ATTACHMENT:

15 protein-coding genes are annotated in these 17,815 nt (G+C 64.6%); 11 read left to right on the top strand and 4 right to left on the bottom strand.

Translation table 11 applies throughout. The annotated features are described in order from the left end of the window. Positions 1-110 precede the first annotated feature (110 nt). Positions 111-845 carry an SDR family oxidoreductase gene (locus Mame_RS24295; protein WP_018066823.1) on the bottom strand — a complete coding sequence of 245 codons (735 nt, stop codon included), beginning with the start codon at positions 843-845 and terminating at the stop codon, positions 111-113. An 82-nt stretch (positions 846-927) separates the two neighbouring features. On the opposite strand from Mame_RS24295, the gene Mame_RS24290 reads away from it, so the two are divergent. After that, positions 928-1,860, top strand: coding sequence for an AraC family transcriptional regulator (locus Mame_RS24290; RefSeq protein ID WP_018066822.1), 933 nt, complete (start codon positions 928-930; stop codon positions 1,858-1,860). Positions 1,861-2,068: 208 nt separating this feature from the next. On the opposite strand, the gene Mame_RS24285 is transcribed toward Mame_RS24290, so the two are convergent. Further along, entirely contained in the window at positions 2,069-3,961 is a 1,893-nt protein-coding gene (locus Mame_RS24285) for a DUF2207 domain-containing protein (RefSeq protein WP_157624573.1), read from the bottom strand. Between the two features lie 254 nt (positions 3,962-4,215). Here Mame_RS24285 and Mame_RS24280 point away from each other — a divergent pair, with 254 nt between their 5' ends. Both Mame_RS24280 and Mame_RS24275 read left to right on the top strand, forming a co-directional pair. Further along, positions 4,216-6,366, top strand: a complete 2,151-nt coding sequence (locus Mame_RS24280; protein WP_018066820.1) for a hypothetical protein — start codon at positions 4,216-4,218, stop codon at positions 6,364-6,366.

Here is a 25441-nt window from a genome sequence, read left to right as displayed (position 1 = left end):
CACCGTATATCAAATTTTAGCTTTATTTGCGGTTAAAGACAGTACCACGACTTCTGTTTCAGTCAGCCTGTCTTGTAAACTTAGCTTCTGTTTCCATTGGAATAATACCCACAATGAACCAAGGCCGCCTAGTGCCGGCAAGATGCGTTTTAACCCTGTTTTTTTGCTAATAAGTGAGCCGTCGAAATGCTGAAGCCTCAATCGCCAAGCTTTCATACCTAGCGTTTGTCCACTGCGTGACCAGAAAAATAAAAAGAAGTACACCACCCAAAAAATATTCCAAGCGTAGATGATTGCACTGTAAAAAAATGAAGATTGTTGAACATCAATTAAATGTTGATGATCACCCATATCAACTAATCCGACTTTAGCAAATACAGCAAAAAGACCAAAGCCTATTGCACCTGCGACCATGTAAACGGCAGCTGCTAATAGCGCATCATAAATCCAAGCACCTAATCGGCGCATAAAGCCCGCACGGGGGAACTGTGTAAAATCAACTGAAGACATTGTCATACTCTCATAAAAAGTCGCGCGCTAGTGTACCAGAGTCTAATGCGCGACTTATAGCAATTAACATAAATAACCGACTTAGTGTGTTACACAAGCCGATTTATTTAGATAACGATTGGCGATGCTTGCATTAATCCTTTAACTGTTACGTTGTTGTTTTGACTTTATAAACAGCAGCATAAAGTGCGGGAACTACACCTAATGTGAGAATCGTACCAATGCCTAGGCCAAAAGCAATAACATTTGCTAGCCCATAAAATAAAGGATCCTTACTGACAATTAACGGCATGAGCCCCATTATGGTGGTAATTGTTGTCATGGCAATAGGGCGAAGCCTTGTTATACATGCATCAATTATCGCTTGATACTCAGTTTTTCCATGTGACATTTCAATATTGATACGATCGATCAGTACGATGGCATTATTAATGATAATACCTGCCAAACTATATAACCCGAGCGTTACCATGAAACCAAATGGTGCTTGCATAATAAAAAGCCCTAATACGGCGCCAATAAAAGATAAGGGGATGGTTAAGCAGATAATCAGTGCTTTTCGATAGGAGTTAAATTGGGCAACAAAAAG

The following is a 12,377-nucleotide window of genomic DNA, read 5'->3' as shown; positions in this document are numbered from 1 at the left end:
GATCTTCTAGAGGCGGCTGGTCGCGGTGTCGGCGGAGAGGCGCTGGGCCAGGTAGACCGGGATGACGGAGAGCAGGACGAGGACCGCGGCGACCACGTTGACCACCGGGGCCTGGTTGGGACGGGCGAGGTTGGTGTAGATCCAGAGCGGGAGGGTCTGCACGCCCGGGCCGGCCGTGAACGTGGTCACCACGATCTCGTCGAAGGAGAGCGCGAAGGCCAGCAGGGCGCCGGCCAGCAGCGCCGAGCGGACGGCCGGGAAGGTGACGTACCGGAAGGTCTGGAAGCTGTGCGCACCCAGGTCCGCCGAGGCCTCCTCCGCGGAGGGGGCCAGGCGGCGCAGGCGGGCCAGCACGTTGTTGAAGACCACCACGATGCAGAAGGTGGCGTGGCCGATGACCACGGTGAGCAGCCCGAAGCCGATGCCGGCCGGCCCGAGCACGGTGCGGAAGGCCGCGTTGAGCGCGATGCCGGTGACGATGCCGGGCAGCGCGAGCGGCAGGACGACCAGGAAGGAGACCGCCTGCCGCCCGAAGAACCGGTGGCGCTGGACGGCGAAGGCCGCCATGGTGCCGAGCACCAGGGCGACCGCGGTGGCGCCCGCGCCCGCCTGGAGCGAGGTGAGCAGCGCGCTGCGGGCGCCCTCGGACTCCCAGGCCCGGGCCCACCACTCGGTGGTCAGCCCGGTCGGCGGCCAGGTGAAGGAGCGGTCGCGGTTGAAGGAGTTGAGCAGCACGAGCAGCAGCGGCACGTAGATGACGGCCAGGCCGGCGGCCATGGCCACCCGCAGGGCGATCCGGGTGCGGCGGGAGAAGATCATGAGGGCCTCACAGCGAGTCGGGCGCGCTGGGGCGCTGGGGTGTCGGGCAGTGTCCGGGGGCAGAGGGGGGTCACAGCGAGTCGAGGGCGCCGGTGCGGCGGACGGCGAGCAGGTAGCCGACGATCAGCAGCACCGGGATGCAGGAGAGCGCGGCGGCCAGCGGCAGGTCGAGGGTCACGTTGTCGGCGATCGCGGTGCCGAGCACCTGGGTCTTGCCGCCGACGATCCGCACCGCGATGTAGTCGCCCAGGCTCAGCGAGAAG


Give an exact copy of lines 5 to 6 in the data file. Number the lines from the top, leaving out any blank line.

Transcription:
The following is a 12,377-nucleotide window of genomic DNA, read 5'->3' as shown; positions in this document are numbered from 1 at the left end:
GATCTTCTAGAGGCGGCTGGTCGCGGTGTCGGCGGAGAGGCGCTGGGCCAGGTAGACCGGGATGACGGAGAGCAGGACGAGGACCGCGGCGACCACGTTGACCACCGGGGCCTGGTTGGGACGGGCGAGGTTGGTGTAGATCCAGAGCGGGAGGGTCTGCACGCCCGGGCCGGCCGTGAACGTGGTCACCACGATCTCGTCGAAGGAGAGCGCGAAGGCCAGCAGGGCGCCGGCCAGCAGCGCCGAGCGGACGGCCGGGAAGGTGACGTACCGGAAGGTCTGGAAGCTGTGCGCACCCAGGTCCGCCGAGGCCTCCTCCGCGGAGGGGGCCAGGCGGCGCAGGCGGGCCAGCACGTTGTTGAAGACCACCACGATGCAGAAGGTGGCGTGGCCGATGACCACGGTGAGCAGCCCGAAGCCGATGCCGGCCGGCCCGAGCACGGTGCGGAAGGCCGCGTTGAGCGCGATGCCGGTGACGATGCCGGGCAGCGCGAGCGGCAGGACGACCAGGAAGGAGACCGCCTGCCGCCCGAAGAACCGGTGGCGCTGGACGGCGAAGGCCGCCATGGTGCCGAGCACCAGGGCGACCGCGGTGGCGCCCGCGCCCGCCTGGAGCGAGGTGAGCAGCGCGCTGCGGGCGCCCTCGGACTCCCAGGCCCGGGCCCACCACTCGGTGGTCAGCCCGGTCGGCGGCCAGGTGAAGGAGCGGTCGCGGTTGAAGGAGTTGAGCAGCACGAGCAGCAGCGGCACGTAGATGACGGCCAGGCCGGCGGCCATGGCCACCCGCAGGGCGATCCGGGTGCGGCGGGAGAAGATCATGAGGGCCTCACAGCGAGTCGGGCGCGCTGGGGCGCTGGGGTGTCGGGCAGTGTCCGGGGGCAGAGGGGGGTCACAGCGAGTCGAGGGCGCCGGTGCGGCGGACGGCGAGCAGGTAGCCGACGATCAGCAGCACCGGGATGCAGGAGAGCGCGGCGGCCAGCGGCAGGTCGAGGGTCACGTTGTCGGCGATCGCGGTGCCGAGCACCTGGGTCTTGCCGCCGACGATCCGCACCGCGATGTAGTCGCCCAGGCTCAGCGAGAAG